The Internet Corporation for Assigned Names and Numbers (ICANN) is the organization that coordinates the Domain Name System, including generic (gTLD) and country code (ccTLD) top-level domain name management. Generic top-level domains include the familiar .com, .net, .info, .org, etc. domain extensions, while country codes are those extensions specific to a particular country, such as .us, .ca., .fr, etc. In June 2011, ICANN authorized the launch of a new gTLD program, whereby applicants can apply to register and operate gTLD extensions that include brand names, acronyms, geographical names, industry terms, generic words, etc. As a result of ICANN’s expansion of the number of available gTLDs, over 1900 applications have been filed for new gTLDs. Many of these applications are for brand gTLDs or open generic gTLDs, but there are also a number of applications for closed generic gTLDs, whereby the applicants have filed for gTLD strings that are generic terms in the industries in which they compete and the applicants propose to maintain and control the registries exclusively for their own benefit. The governments of Australia and Germany, as well as registrars and brand owners, have espoused warnings that closed generics will allow their owners to compete unfairly by using generic, common words associated with an entire industry for their own specific corporate goals. Arguments have been presented that the companies owning closed generic gTLDs will have an unfair advantage in search engine results, will become associated with the market sector they fall within, and will be able to prevent competitors perpetually from registering substantially similar gTLDS. In light of the concerns voiced by the community regarding closed generic gTLDS, ICANN has opened a 30-day comment period seeking public comment on whether requirements should be adopted with respect to applications for closed generic registries. Specifically, ICANN requests comments addressing:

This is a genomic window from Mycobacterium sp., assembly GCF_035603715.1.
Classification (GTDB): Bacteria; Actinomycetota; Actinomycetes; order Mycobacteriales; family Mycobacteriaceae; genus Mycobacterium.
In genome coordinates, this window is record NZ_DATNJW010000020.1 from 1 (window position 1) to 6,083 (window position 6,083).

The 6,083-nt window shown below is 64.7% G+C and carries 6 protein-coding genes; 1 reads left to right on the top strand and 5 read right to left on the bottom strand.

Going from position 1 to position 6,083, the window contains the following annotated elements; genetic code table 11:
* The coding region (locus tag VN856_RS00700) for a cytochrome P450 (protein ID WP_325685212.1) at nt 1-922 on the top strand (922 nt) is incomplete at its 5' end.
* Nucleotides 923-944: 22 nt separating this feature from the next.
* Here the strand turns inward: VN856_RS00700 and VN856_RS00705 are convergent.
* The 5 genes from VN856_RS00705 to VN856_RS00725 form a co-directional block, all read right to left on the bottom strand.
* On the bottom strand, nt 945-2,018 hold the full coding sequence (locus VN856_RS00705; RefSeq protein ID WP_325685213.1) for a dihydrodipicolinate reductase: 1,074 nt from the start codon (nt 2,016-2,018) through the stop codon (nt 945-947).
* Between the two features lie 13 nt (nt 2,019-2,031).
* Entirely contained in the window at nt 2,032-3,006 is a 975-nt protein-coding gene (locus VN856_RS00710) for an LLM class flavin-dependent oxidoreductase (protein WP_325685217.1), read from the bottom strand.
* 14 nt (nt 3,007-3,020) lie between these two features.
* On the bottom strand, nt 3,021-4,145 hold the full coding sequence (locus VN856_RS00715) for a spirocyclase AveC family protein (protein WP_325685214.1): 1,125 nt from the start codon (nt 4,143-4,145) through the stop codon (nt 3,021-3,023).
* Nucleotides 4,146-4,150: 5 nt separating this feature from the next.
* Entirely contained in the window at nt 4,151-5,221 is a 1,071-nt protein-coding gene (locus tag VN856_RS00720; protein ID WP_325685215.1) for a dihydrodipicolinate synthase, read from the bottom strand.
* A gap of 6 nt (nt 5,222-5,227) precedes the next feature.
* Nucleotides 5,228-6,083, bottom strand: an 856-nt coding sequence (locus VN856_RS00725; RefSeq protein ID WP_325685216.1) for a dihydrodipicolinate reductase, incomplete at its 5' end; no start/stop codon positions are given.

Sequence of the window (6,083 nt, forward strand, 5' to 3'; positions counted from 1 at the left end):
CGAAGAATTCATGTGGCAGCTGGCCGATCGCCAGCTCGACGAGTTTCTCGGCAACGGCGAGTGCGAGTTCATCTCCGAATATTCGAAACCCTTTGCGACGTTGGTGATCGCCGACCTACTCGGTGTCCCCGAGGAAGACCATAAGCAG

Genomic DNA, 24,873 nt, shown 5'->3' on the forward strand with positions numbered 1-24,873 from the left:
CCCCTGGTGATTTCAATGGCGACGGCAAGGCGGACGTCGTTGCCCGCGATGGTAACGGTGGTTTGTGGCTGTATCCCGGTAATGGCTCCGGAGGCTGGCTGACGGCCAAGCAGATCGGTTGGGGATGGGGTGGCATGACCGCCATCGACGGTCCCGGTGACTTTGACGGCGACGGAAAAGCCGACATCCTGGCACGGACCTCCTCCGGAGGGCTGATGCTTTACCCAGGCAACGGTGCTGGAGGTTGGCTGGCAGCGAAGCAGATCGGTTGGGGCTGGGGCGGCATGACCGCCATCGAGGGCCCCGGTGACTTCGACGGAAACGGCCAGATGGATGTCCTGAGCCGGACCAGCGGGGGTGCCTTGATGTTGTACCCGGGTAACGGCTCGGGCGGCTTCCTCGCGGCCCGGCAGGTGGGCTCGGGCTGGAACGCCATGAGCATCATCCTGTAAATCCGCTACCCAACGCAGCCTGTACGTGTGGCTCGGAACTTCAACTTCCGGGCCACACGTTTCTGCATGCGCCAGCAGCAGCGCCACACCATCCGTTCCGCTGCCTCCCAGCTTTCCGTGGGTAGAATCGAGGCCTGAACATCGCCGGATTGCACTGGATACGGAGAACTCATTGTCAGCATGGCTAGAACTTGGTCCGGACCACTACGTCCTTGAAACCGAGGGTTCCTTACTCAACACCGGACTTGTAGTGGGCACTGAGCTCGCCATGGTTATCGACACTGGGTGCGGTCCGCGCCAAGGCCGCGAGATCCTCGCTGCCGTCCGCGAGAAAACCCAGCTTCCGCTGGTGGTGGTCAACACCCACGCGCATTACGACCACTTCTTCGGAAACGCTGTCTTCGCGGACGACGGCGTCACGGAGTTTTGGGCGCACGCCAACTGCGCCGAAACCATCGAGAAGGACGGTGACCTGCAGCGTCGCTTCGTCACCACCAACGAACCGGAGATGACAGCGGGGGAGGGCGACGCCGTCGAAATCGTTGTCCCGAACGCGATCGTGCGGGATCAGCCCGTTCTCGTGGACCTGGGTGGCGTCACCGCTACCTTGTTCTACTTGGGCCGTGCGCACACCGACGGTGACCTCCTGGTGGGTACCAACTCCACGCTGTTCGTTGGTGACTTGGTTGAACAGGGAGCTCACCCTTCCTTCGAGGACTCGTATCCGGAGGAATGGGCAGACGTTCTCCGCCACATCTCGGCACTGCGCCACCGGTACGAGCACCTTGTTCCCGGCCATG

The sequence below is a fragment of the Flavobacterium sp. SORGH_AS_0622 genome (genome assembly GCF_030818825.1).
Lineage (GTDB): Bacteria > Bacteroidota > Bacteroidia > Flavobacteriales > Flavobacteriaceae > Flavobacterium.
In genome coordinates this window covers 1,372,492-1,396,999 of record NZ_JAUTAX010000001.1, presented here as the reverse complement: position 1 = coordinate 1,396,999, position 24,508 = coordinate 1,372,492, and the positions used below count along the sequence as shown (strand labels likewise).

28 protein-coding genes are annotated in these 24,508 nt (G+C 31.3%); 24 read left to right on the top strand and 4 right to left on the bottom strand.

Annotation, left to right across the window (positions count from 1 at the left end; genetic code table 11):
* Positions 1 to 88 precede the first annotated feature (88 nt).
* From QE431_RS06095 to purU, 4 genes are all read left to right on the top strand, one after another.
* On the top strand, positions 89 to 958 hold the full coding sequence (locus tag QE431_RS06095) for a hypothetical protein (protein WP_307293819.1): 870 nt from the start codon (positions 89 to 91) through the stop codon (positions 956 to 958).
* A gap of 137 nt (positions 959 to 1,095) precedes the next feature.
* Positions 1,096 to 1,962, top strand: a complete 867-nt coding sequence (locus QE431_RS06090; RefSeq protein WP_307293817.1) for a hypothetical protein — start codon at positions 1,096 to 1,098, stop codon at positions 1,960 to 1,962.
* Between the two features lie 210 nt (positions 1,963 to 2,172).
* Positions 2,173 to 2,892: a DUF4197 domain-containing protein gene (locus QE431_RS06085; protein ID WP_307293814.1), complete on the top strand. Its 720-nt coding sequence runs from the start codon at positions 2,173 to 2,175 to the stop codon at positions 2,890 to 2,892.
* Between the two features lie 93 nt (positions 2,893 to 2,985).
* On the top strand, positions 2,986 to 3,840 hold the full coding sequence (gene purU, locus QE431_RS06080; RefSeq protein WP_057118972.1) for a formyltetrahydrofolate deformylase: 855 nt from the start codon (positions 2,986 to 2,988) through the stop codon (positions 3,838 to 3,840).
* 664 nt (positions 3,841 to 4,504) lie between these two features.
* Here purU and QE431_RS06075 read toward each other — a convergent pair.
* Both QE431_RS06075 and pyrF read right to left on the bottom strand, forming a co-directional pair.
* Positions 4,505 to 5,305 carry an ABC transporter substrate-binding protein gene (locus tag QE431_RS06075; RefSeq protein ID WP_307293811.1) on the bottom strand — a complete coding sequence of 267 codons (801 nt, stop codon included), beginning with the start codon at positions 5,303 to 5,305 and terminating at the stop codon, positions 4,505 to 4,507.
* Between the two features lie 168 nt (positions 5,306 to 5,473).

- how to determine whether a string is generic, and
- the circumstances under which a particular TLD operator should be permitted to adopt open or closed registration policies.
» The comment period is set to close on March 7, 2013. « For more information or to submit a comment, visit the ICANN web site.
This article was prepared by Sheri Hunter (firstname.lastname@example.org and 512 536 3092) of Fulbright’s Intellectual Property and Technology Practice.